Colorado nonprofit that offers basic homebuilding skills to try replicating model on national level

David Domagala works in the oil and gas industry, which has lost a lot of jobs during the pandemic and recession. That’s one reason he signed up for training through the nonprofit Colorado Homebuilding Academy earlier this year.

Domagala wants to stay in the energy business, but he was between jobs during the summer and decided to brush up on his construction and mechanical skills in case he needs to switch careers. “I’m very optimistic about the construction industry. I feel it’s a pretty recession-proof type job.”

So far, that’s the case. A labor shortage that existed in the homebuilding sector before the coronavirus crisis is only growing, said Robert Dietz, the chief economist with the National Association of Home Builders.

“In any given month, there’s a shortage of 200,000 to 300,000 workers,” Dietz said.

The ongoing labor shortage and queries from around the country led the Colorado Homebuilding Academy to look into franchising its model. The academy was the first organization to sign an agreement with Franchise For Good, the newly formed nonprofit arm of Franworth. The Michigan-based company works with businesses that want to establish or expand a franchise.

“We’ve thought more about how we can expand nationally because the need across the country hasn’t diminished at all,” said Damon DiFabio, director of the home-building academy.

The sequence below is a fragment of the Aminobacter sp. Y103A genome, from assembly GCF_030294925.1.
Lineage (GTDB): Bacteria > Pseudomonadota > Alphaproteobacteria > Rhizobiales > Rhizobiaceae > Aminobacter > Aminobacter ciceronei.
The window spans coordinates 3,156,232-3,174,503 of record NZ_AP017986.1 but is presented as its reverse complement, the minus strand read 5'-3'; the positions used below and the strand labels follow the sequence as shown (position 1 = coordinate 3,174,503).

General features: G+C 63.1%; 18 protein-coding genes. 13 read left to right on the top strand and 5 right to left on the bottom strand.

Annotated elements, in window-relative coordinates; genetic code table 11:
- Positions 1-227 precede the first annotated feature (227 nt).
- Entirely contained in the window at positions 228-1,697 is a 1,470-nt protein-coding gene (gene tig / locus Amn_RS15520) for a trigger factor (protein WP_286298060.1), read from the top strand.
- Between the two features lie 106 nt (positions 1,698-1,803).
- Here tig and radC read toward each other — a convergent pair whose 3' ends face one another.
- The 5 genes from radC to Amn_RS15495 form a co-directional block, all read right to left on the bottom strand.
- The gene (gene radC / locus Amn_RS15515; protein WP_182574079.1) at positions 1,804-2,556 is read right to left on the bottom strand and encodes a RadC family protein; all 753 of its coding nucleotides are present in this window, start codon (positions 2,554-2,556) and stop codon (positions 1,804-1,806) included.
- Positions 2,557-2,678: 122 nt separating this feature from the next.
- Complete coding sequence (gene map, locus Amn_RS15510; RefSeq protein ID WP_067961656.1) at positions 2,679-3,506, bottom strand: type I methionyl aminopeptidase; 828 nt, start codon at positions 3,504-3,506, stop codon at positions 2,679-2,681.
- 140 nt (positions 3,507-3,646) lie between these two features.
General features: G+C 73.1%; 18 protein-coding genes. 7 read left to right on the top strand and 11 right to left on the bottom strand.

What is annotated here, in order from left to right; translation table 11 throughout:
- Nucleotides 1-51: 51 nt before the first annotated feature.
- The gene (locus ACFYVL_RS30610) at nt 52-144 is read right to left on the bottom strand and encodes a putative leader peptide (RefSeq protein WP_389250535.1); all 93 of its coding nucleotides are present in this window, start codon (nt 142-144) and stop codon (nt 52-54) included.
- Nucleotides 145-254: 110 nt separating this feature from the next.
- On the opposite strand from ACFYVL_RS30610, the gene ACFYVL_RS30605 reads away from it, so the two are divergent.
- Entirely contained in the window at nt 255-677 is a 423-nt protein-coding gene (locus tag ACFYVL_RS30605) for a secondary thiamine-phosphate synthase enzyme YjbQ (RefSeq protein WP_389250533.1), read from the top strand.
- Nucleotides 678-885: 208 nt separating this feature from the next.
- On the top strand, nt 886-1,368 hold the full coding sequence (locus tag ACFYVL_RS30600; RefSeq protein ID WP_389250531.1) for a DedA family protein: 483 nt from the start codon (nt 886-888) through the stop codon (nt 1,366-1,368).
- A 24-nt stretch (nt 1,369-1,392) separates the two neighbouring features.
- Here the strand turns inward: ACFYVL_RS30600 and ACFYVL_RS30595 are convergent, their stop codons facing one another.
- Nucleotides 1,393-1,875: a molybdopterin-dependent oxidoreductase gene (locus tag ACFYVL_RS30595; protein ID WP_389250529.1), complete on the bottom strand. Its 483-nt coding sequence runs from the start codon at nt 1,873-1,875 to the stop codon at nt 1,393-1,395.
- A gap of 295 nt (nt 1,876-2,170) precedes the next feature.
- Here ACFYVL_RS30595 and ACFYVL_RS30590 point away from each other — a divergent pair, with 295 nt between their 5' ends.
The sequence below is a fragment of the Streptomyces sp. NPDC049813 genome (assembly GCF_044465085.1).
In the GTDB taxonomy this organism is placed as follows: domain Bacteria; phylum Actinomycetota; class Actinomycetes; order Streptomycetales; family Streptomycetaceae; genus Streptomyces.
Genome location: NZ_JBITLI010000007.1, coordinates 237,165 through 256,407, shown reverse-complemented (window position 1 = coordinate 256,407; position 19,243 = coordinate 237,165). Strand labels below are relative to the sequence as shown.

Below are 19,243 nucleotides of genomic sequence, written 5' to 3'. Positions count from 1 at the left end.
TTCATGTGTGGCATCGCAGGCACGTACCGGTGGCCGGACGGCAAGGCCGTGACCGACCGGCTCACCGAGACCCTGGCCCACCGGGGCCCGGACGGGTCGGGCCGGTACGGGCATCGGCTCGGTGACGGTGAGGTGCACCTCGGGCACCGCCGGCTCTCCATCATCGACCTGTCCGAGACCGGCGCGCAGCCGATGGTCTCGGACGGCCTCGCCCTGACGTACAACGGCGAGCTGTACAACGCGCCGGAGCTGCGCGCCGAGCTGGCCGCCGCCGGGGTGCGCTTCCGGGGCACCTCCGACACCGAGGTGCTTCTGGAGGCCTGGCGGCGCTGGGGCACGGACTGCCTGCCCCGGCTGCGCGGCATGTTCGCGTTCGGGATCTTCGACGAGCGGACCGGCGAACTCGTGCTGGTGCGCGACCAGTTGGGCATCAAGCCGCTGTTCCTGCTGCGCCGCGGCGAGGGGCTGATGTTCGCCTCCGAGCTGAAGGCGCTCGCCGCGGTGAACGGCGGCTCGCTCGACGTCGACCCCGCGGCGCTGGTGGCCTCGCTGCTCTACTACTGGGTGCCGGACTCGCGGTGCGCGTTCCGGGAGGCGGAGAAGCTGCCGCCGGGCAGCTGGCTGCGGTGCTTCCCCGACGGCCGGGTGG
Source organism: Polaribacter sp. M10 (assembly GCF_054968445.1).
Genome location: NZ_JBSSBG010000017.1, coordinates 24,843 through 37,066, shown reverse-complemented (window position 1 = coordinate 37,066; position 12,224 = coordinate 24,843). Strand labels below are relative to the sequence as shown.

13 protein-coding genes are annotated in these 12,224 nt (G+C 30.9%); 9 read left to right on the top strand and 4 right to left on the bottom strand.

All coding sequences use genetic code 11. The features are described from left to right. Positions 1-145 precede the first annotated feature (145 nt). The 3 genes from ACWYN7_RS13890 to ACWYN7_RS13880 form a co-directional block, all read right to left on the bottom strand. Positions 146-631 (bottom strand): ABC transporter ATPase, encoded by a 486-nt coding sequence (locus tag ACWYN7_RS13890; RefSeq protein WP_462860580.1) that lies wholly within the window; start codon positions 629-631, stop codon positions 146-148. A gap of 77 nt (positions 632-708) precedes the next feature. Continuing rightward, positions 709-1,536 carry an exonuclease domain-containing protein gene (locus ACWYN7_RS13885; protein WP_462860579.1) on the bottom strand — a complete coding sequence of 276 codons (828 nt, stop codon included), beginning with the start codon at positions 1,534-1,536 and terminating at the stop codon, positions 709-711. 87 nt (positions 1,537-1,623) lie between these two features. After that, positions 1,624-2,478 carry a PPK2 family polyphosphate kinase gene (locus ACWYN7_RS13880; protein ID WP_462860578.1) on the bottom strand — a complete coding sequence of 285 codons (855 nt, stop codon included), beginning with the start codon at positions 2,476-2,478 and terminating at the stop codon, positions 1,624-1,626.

Other organizations, including one in Alabama, have recently used the academy’s templates for training, DiFabio said.

Pat Hamill, founder and CEO of Denver-based Oakwood Homes and the force behind the academy, talked to people he knew at Franworth about making the program national. About a year ago, Hamill unveiled his goal of opening 20 locations over 15 years and training 1 million people who need jobs or want to change careers.

“It will probably be more than 20 locations, with a variety of sizes appropriate to the local market. We don’t have it all figured out yet, but I think we have it worked out enough that we want to share our story and share our model,” said Amy Schwartz, executive director of BuildStrong Education.

Hamill founded BuildStrong Education, a private foundation that supports schools in and around communities where his company is involved. BuildStrong merged with a nonprofit to form the homebuilding academy and partners with education and industry organizations. BuildStrong Academy was formed to provide hands-on learning for people who want to pursue jobs in the construction and trades industries and is teaming up with Franchise for Good to do that across the country.

Dave Keil, president and chief operating officer for Franworth, said the company created Franchise for Good earlier this year to work with nonprofits.

“One thing I noticed is that there are 1.2 million nonprofits,” said Keil. “No one has ever really applied the tools of franchising to the nonprofit space.”

An agreement with BuildStrong Academy followed after discussions between Keil and Hamill.

“Partnering with Dave Keil and the team at Franchise For Good has propelled and accelerated our vision to expand our nonprofit’s support systems nationwide,” Hamill said in a statement.

The timing is right, Keil said.